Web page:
The cost to repair and improve nationwide transportation infrastructure ranges from nearly US$190 billion to almost $1 trillion. Repairing US infrastructure costs individual households, on average, about $3,400 every year. Traffic congestion alone is estimated to cost the average driver $1,400 in fuel and time spent commuting, a nationwide tally of more than $160 billion per year.

I am a professor in the Lyles School of Civil Engineering and the director of the Center for Intelligent Infrastructures at Purdue University. My co-author, Vishal Saravade, is part of my team at the Sustainable Materials and Renewable Technology (SMART) Lab. The SMART Lab researches and develops new technologies to make American infrastructure “intelligent,” safer, and more cost-effective. These new systems self-monitor the condition of roads and bridges quickly and accurately and can, sometimes, even repair themselves.

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New approach to circuit compression could deliver real-world quantum computers years ahead of schedule

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Compression of a circuit that has an initial volume of 882 using the proposed method. The reduced circuit has a volume of 420, less than half its original volume.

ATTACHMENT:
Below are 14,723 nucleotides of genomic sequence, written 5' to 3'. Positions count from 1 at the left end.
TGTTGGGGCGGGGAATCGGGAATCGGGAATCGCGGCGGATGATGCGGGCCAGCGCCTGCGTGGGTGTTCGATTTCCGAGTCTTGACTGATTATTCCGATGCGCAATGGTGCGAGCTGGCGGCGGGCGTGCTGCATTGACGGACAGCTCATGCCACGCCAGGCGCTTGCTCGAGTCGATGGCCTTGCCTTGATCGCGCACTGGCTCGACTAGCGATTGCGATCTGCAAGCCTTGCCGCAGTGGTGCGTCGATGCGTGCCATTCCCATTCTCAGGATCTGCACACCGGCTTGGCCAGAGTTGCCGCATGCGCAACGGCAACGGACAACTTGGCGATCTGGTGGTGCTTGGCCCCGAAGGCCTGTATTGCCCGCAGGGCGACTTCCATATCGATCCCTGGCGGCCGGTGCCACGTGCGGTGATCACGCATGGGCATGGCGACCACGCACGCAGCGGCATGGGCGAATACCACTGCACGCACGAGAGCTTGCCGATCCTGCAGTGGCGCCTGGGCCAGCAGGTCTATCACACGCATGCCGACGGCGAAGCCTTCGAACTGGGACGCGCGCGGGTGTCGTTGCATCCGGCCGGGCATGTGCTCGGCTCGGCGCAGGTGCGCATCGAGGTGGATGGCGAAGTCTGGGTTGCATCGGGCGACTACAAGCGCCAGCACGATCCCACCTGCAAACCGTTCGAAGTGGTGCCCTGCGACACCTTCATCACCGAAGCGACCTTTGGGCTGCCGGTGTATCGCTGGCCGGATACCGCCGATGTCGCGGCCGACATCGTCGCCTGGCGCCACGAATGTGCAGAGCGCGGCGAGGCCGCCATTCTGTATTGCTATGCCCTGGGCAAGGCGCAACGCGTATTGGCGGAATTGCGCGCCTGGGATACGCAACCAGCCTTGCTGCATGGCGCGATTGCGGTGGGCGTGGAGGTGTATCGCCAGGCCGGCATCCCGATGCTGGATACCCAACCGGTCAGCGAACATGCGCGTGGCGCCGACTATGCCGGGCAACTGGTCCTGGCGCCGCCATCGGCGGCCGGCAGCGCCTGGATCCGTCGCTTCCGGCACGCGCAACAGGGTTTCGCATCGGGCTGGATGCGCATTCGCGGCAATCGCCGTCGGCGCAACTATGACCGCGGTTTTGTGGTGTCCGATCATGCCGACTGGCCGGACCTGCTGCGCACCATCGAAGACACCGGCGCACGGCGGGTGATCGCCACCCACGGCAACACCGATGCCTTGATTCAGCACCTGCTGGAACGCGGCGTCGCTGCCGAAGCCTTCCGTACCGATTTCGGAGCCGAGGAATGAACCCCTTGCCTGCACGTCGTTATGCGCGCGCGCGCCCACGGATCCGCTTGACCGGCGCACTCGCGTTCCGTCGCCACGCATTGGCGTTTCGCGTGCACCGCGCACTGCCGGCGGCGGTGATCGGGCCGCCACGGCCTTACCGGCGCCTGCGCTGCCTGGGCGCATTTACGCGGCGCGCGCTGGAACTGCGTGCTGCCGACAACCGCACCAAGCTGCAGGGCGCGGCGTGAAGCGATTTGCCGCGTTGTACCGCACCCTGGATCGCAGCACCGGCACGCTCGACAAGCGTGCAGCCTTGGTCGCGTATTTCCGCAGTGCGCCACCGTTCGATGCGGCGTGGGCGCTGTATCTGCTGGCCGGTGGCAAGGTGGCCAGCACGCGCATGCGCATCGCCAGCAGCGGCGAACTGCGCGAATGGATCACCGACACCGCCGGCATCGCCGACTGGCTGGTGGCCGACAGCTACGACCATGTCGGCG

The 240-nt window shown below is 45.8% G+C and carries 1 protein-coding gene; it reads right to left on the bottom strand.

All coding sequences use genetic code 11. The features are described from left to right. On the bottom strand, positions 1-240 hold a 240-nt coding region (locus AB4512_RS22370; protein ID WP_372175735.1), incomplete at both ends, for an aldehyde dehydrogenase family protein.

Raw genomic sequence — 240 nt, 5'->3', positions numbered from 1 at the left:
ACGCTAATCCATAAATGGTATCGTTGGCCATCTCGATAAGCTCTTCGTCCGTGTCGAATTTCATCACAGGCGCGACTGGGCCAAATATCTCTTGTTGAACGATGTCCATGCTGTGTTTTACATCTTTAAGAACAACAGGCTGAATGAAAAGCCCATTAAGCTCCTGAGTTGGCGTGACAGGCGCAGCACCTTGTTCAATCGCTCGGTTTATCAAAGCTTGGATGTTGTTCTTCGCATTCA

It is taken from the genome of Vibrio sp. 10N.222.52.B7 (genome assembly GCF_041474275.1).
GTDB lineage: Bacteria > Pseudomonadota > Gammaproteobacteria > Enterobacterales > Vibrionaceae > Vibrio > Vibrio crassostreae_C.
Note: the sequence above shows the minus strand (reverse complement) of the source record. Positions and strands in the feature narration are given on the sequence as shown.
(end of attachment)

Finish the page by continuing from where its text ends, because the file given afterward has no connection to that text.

A major technical challenge for any practical, real-world quantum computer comes from the need for a large number of physical qubits to deal with errors that accumulate during computation. Such quantum error correction is resource-intensive and computationally time-consuming. But researchers have found an effective software method that enables significant compression of quantum circuits, relaxing the demands placed on hardware development.

Quantum computers may still be far from a commercial reality, but what is termed ‘quantum advantage’—the ability of a quantum computer to compute hundreds or thousands of times faster than a classical computer-has indeed been achieved on what are called Noisy Intermediate-Scale Quantum (NISQ) devices in early proof-of-principle experiments.

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Scientists 3D Bioprint a hybrid tissue construct for cartilage regeneration